NEW YORK, Nov 22 (Reuters) - Eight of New York's 15
ABA-accredited law schools reported increased passage rates for
first-time takers of the July 2011 bar examination compared
with 2010. One school reported the same rate as 2010.
Last year only one school reported a higher rate than the
previous year, while three reported equivalent rates.
Repeating last year's pattern, Columbia and NYU had the
highest passage rates, with 96 percent each, followed by
Cornell with 92 percent. Fordham and Cardozo, tied for fourth
place with 90 percent, each improved their standing.
CUNY School of Law had the biggest percentage-point drop
from last year, declining six points from 73 percent to 67
"We are disappointed in the results," said Michelle J.
Anderson, dean of CUNY School of Law, in an emailed statement.
"We are taking several steps to improve them while maintaining
our commitment to enhance access to the legal profession for
Syracuse Law, which last year suffered a 17
percentage-point drop from the previous year's results,
recovered 12 percentage points this year.
The statewide passage rate for the July 2011 exam was 86
percent, unchanged from 2010, but a decline from 91 percent in
2008. The rate fell to a low of 76 percent in 2002 and 2003.
'IT COULD BE BETTER'
Legal education experts said that this year's results were
"There was some progress, but there is still a failure by
many schools to raise their scores," said Mary Campbell
Gallagher, a New York-based bar exam expert and consultant. "A
lot of candidates from schools at the bottom still aren't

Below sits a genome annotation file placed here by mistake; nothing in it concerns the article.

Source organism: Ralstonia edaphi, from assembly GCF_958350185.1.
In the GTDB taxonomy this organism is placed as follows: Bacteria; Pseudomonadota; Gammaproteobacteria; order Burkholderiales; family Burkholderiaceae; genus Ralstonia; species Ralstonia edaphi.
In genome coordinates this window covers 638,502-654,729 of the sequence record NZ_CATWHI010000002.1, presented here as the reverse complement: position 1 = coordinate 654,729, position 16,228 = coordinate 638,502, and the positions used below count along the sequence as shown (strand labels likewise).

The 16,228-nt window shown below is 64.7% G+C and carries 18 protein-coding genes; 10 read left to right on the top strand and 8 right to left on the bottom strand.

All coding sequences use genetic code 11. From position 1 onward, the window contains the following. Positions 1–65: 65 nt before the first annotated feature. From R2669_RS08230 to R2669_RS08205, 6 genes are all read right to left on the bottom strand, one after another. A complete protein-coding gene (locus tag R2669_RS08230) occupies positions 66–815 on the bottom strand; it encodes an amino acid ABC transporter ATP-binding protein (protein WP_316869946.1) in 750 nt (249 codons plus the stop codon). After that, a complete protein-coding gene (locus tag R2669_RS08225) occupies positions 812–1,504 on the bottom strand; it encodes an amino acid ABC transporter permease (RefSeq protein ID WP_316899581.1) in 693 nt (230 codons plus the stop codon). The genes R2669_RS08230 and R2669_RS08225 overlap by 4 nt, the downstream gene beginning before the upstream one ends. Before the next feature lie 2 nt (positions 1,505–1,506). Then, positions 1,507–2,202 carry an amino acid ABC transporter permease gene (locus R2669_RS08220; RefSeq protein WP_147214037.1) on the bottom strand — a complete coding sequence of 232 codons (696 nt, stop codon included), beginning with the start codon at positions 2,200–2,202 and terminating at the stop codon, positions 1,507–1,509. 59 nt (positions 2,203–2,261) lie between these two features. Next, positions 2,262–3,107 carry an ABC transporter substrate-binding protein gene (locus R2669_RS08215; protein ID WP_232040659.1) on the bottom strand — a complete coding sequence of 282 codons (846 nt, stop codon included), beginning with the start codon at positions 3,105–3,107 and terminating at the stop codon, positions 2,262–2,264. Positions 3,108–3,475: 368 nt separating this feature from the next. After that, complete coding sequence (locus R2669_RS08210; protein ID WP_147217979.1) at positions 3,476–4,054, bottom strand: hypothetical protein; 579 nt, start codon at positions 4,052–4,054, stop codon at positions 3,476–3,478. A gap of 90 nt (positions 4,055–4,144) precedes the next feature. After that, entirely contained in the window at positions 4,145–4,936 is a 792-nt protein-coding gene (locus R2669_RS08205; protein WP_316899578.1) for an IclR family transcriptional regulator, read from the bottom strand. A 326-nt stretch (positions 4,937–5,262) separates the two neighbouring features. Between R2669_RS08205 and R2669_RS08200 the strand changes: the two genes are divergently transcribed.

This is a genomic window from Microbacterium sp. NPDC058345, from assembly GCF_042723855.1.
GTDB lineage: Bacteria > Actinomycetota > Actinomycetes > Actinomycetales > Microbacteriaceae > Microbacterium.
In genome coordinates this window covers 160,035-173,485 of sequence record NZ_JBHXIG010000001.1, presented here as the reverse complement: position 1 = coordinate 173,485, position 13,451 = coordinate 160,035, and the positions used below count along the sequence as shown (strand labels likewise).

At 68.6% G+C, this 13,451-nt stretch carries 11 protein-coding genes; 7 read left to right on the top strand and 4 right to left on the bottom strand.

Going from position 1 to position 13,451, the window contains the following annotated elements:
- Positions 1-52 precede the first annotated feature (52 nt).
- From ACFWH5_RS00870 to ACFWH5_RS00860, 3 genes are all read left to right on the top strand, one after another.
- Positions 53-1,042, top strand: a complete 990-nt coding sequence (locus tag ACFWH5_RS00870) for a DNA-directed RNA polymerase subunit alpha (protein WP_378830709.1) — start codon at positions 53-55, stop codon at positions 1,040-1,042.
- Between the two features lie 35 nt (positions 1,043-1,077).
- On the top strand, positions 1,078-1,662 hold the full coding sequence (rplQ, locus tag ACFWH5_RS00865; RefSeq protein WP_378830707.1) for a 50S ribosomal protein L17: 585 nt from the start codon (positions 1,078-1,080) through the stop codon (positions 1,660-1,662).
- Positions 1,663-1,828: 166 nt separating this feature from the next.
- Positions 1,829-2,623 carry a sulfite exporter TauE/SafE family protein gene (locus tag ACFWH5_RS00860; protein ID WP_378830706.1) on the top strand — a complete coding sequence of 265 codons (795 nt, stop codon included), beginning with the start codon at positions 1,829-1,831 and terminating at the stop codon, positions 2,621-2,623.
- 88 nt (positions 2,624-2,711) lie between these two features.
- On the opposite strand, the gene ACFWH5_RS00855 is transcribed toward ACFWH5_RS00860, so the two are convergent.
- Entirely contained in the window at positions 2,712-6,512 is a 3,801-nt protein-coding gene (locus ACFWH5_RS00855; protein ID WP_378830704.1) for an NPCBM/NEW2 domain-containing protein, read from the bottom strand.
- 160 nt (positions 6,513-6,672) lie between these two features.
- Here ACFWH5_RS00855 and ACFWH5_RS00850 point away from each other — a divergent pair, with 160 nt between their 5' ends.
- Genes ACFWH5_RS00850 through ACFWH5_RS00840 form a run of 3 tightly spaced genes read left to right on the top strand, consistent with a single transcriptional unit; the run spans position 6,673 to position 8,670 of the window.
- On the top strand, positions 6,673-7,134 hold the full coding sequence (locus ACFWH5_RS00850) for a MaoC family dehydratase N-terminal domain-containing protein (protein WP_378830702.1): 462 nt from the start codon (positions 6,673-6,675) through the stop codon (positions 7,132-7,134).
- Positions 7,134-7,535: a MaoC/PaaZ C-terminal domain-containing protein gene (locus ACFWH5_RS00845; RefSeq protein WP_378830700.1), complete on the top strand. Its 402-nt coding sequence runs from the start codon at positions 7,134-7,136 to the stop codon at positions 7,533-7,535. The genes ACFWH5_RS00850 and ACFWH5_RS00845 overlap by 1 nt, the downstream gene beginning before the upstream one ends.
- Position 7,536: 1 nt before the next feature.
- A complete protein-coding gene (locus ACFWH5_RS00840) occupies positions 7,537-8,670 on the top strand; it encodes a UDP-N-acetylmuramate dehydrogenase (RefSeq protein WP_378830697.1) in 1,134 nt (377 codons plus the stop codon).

Candidates' LSAT scores and law school grade-point averages
help predict passage rates at individual schools, said Douglas
Rush, a professor at Saint Louis University who specializes in
legal education. Exam performance can also fluctuate according
to the difficulty of the exam and quality of candidates'
preparation in logic, reasoning and test-taking skills, Rush
Schools can improve passage rates by identifying at-risk
students early in their studies and assisting them with
test-taking skills, Rush added.
At least one school, Touro Law, which saw the largest
percentage-point gain from 2010 to 2011 among reporting
schools, said it has taken this approach. Its passage rate
jumped six points, from 77 percent in 2010 to 83 percent this
"I am always cautious commenting on any single year's
results, but 83 percent is very good," said Lawrence Raful,
Touro Law's dean. "Of course, it could be better."
Raful ascribed the improvement to three factors: students'
hard work and early focus on the exam, the law school's
targeted courses on bar-related subjects, including New York
civil procedure, and a one-on-on tutorial program for students
most in need of help. The program, which employs Touro alums to
assist up to 30 students each summer, was put into place
several years ago.
"The tutorials have really helped," Raful said. "Some
students understand the material but need help with the
presentation. You have to know how to write a good topic
sentence and short paragraphs for the bar review graders."
(Reporting by Moira Herbst)
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(An earlier version of this story reported that the
statewide passage rate for the July 2008 bar exam was 90
percent. It was 91 percent. The story also incorrectly reported
that the 2005 passage rate was 76 percent; it was 81 percent.)